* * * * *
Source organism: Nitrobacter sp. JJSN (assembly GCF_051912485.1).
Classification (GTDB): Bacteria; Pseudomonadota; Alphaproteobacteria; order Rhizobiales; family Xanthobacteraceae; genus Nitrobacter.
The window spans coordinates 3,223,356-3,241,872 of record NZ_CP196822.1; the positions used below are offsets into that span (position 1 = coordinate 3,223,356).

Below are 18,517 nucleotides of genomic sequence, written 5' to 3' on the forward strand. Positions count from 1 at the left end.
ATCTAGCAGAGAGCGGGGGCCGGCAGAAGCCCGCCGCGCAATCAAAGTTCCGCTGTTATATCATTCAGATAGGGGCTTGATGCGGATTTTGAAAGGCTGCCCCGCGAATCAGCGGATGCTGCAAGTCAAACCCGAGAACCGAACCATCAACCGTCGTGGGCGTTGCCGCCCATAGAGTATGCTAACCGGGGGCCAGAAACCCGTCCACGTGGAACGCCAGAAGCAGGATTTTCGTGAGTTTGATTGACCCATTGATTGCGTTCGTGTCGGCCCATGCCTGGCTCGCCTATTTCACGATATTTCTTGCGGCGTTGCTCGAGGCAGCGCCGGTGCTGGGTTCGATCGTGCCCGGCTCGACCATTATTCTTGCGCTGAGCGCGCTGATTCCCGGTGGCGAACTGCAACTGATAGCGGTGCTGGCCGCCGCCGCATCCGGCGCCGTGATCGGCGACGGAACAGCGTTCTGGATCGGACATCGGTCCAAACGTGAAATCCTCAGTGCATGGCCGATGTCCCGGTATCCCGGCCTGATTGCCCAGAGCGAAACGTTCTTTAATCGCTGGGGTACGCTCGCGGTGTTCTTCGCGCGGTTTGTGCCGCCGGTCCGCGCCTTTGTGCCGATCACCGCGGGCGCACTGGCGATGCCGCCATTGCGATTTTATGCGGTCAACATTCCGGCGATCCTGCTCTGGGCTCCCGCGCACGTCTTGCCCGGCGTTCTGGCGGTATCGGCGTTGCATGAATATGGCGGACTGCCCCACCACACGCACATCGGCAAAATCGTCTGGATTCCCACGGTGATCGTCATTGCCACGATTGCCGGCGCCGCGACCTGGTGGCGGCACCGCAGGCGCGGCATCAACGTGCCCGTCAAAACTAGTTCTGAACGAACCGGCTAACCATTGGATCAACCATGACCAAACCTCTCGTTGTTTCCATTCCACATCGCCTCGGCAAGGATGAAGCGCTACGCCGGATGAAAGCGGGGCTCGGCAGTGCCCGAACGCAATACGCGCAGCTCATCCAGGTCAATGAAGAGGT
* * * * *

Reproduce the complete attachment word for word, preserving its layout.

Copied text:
Source organism: Nitrobacter sp. JJSN (assembly GCF_051912485.1).
Classification (GTDB): Bacteria; Pseudomonadota; Alphaproteobacteria; order Rhizobiales; family Xanthobacteraceae; genus Nitrobacter.
The window spans coordinates 3,223,356-3,241,872 of record NZ_CP196822.1; the positions used below are offsets into that span (position 1 = coordinate 3,223,356).

Below are 18,517 nucleotides of genomic sequence, written 5' to 3' on the forward strand. Positions count from 1 at the left end.
ATCTAGCAGAGAGCGGGGGCCGGCAGAAGCCCGCCGCGCAATCAAAGTTCCGCTGTTATATCATTCAGATAGGGGCTTGATGCGGATTTTGAAAGGCTGCCCCGCGAATCAGCGGATGCTGCAAGTCAAACCCGAGAACCGAACCATCAACCGTCGTGGGCGTTGCCGCCCATAGAGTATGCTAACCGGGGGCCAGAAACCCGTCCACGTGGAACGCCAGAAGCAGGATTTTCGTGAGTTTGATTGACCCATTGATTGCGTTCGTGTCGGCCCATGCCTGGCTCGCCTATTTCACGATATTTCTTGCGGCGTTGCTCGAGGCAGCGCCGGTGCTGGGTTCGATCGTGCCCGGCTCGACCATTATTCTTGCGCTGAGCGCGCTGATTCCCGGTGGCGAACTGCAACTGATAGCGGTGCTGGCCGCCGCCGCATCCGGCGCCGTGATCGGCGACGGAACAGCGTTCTGGATCGGACATCGGTCCAAACGTGAAATCCTCAGTGCATGGCCGATGTCCCGGTATCCCGGCCTGATTGCCCAGAGCGAAACGTTCTTTAATCGCTGGGGTACGCTCGCGGTGTTCTTCGCGCGGTTTGTGCCGCCGGTCCGCGCCTTTGTGCCGATCACCGCGGGCGCACTGGCGATGCCGCCATTGCGATTTTATGCGGTCAACATTCCGGCGATCCTGCTCTGGGCTCCCGCGCACGTCTTGCCCGGCGTTCTGGCGGTATCGGCGTTGCATGAATATGGCGGACTGCCCCACCACACGCACATCGGCAAAATCGTCTGGATTCCCACGGTGATCGTCATTGCCACGATTGCCGGCGCCGCGACCTGGTGGCGGCACCGCAGGCGCGGCATCAACGTGCCCGTCAAAACTAGTTCTGAACGAACCGGCTAACCATTGGATCAACCATGACCAAACCTCTCGTTGTTTCCATTCCACATCGCCTCGGCAAGGATGAAGCGCTACGCCGGATGAAAGCGGGGCTCGGCAGTGCCCGAACGCAATACGCGCAGCTCATCCAGGTCAATGAAGAGGT